Work in Progress

“In the best travel, disconnection is a necessity. Concentrate on where you are; do no back-home business; take no assignments; remain incommunicado; be scarce. It is a good thing that people don’t know where you are or how to find you. Keep in mind the country you are in. That’s the theory.”
–Paul Theroux

I'm just a girl who loves the world, finds beauty in the unknown, and can't keep her feet on the ground. I like finding unique (and cheap) ways of making my way around the globe. Interacting with people while living, learning, and loving the culture I'm surrounded by.

This is my attempt to keep my friends and family updated, to keep track of my experiences, and to serve as an inspirational resource for all those travel addicts like me out there.

Monday, February 24, 2014

Simple Exchanges

Montefegatesi, Bagni di Lucca - Italy


When I found out my working opportunity over the summer fell through knew I had to get creative. Nothing would stop me from getting on that plane, especially not having enough money.

Workaway.info is a database of people and families around the world who are willing to exchange work for accommodation. There is something for everyone on workaway... from gardening to teaching English, nannying or helping with a bed and breakfast. 

I spent a good few weeks sending out inquiry emails, all very short notice considering my circumstances. It was hard for me to set something in stone for my first few weeks in Italy, but shortly before I left it all came together. It definitely helps to start planning in advance if this is the type of thing you are interested in. A lot of the ideal hosts book up their workawayers quickly. Most tend to prefer long term stays, at least a few weeks at a time. 



An Italian-English family hosted me in their Tuscan village with a total of 143 permanent residents. Montefegatesi, as the highest village in Bagni do Lucca, is situated at the top of a hill and overlooks magnificent Tuscan mountains. I watched over two kids (six & eight), 5 hours a day 5 days a week. In exchange they set me up in an small apartment they owned in the village and stocked my fridge. It was the exact thing I needed. My own, beautiful space. 


There were two other workawayers being hosted while I was there. A girl from New Zealand and one from Germany. It was fun being able to connect with people all around the world for those few weeks. They definitely made lasting impacts on me.


In the evenings the other workawayers and I would make dinner together, drink wine at the Dante monument at the tippity top of the mountain, and play games and share stories with old locals. I learned so much about the history of the village by talking to people. Hearing personal stories. One of my favorites comes from my soulmate Candido. I'll write him his own separate post soon. He is that special.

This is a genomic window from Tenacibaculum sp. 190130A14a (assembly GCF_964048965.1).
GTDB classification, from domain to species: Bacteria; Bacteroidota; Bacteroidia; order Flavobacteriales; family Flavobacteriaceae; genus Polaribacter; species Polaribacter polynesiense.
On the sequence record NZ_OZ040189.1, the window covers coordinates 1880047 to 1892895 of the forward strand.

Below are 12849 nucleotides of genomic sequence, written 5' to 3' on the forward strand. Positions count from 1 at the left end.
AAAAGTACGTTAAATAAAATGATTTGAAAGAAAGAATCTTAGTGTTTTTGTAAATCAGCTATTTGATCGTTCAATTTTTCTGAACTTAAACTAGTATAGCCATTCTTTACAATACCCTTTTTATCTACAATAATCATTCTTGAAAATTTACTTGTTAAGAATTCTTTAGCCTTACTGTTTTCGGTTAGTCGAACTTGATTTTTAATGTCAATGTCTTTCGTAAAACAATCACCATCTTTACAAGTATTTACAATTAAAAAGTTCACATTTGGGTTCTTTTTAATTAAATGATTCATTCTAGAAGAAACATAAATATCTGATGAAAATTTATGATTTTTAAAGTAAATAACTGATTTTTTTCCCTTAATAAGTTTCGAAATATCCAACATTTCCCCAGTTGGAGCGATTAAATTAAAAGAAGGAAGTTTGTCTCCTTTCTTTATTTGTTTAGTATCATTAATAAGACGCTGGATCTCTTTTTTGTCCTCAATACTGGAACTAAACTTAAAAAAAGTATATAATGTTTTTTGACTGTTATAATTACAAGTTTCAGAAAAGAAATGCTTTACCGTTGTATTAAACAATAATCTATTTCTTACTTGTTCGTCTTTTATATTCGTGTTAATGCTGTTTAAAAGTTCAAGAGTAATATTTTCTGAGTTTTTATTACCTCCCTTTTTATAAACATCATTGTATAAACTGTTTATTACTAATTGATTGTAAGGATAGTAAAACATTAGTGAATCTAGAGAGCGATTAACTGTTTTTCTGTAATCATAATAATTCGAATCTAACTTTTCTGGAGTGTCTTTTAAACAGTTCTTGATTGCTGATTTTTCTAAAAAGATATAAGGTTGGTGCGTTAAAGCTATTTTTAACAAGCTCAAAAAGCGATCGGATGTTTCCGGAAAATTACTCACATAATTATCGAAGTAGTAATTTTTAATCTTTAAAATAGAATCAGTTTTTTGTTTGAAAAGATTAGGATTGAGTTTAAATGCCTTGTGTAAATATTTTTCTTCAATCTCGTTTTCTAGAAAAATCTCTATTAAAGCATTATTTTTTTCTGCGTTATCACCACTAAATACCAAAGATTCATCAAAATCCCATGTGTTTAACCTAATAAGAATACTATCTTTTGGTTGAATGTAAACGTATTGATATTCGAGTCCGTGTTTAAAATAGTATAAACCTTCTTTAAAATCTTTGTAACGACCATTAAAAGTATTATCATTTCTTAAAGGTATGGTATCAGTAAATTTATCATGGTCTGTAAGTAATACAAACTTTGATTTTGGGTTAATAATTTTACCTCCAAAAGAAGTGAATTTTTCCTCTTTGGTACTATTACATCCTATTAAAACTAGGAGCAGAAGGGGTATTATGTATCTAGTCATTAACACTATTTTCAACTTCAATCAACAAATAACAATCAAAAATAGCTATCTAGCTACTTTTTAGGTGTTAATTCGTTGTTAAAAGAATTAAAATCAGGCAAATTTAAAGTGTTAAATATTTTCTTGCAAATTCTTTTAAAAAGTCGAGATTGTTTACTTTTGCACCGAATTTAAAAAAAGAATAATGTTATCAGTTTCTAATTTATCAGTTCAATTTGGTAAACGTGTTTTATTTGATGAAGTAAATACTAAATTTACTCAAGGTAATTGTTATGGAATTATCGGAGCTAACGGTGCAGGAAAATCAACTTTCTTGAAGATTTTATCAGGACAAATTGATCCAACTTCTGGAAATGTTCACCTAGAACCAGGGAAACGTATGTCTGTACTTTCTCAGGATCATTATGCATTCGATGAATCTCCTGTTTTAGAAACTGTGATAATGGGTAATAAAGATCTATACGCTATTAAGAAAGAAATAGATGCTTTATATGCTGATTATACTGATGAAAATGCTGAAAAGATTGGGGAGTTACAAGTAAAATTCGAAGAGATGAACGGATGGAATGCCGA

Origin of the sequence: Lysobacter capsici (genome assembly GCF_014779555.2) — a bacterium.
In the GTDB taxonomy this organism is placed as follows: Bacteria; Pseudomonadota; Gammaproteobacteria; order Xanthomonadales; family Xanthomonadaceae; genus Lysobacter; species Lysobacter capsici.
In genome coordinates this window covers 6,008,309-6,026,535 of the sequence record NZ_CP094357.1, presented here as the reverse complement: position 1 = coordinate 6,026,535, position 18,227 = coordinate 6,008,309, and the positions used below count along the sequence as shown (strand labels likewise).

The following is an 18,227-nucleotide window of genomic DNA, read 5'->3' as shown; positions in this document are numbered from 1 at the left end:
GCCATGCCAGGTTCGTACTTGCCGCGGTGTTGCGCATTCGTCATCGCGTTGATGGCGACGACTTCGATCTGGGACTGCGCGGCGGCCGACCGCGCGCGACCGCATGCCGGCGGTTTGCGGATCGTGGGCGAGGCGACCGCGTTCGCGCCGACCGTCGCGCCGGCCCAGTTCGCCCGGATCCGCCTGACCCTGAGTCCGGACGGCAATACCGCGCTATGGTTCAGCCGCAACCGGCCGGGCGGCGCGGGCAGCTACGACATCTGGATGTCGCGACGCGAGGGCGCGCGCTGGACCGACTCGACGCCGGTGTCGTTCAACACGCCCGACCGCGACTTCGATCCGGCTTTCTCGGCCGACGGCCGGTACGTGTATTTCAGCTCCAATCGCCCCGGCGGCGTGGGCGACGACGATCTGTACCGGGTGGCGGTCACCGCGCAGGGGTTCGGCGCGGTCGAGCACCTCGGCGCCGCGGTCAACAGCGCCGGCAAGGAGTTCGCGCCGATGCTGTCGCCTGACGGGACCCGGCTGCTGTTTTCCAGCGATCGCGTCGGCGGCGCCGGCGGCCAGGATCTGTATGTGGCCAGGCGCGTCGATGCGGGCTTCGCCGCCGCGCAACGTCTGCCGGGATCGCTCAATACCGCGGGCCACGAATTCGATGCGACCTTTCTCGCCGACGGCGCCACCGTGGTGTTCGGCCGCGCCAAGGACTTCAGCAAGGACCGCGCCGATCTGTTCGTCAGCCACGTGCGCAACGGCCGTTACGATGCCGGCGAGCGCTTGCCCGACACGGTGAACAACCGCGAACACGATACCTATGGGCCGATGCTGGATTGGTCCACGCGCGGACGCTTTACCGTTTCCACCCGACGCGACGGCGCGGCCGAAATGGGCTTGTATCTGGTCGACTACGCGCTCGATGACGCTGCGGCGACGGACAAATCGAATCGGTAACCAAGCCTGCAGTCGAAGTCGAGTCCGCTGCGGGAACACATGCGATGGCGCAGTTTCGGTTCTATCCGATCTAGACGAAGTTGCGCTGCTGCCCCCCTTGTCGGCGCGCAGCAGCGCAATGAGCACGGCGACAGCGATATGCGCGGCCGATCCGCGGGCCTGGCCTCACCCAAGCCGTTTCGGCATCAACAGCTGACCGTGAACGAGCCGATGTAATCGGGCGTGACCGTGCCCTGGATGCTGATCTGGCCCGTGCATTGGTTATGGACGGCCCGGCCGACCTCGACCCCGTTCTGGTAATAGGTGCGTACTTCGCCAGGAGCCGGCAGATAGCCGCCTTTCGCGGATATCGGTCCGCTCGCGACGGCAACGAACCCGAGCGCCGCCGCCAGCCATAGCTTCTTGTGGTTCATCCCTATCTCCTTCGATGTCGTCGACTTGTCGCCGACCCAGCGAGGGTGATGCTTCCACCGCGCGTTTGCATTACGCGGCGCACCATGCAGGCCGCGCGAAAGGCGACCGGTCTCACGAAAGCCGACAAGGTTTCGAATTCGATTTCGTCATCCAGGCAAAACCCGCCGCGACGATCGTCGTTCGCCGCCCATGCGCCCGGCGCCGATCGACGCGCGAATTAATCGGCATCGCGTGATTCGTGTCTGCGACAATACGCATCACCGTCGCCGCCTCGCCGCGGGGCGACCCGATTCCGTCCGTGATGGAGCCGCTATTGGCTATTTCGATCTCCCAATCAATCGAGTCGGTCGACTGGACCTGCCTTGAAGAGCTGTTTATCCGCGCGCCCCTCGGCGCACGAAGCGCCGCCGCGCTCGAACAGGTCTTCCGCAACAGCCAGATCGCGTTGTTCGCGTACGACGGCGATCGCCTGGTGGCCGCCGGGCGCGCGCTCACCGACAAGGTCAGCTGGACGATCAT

We were able to travel on the days we weren't working and planned a trip to Florence! Also deserving of it's own blog post. 

I loved this experience. It gives me the warmest feeling when I think back to the time that I spent there. I felt so comfortable and at home from the beginning. I was able to really submerge myself into what I was doing, not thinking about things back home. No stress. I loved waking up in the morning to tend the garden in the crisp, mountainous air. 


Above is the view from the top floor or my apartment, which was at the very top of the village. You can see the surrounding villages tucked away into the hills if you look close enough. The other picture is from a community camping even that family took me too. It was quite cold outside, despite it being summer - so we indulged in mulled wine (my first time, ever!) and watched the daring walk across fire. 

DIG DEEPER AND GET DIRTIER

If you have the time to do plan something  like this into your adventure. DO IT. Whether you do it for a week or for six. Don't pull a Tiffany the Tourist. Don't follow your free city map to all the main attractions. Don't eat at that restaurant right on the beach. Dig a little deeper and get a little dirtier. It is much more meaningful and exhilarating to be challenged while outside of your comfort zone, trust me. You'll get more out of your experience.

This extends beyond just traveling. In all aspects of your life, don't settle. Don't graze over the surface effortlessly, letting life pass you by. Life happens in the challenges, when you try a little harder and put more of yourself out there

With that being said, sometimes the "leave it all at home" approach to traveling doesn't suit everyone. If you have been dying to visit the Eiffel Tower, you wait in that line for a few hours to get to the top. I was just as happy to sit underneath it and drink a bottle of wine to myself ;) My advice to you touristy types: don't try to do it all. You can't, and you will wear yourself out trying. Prioritize and mix things up! Leave space in your plans to be flexible, it will make your trip a lot more enjoyable.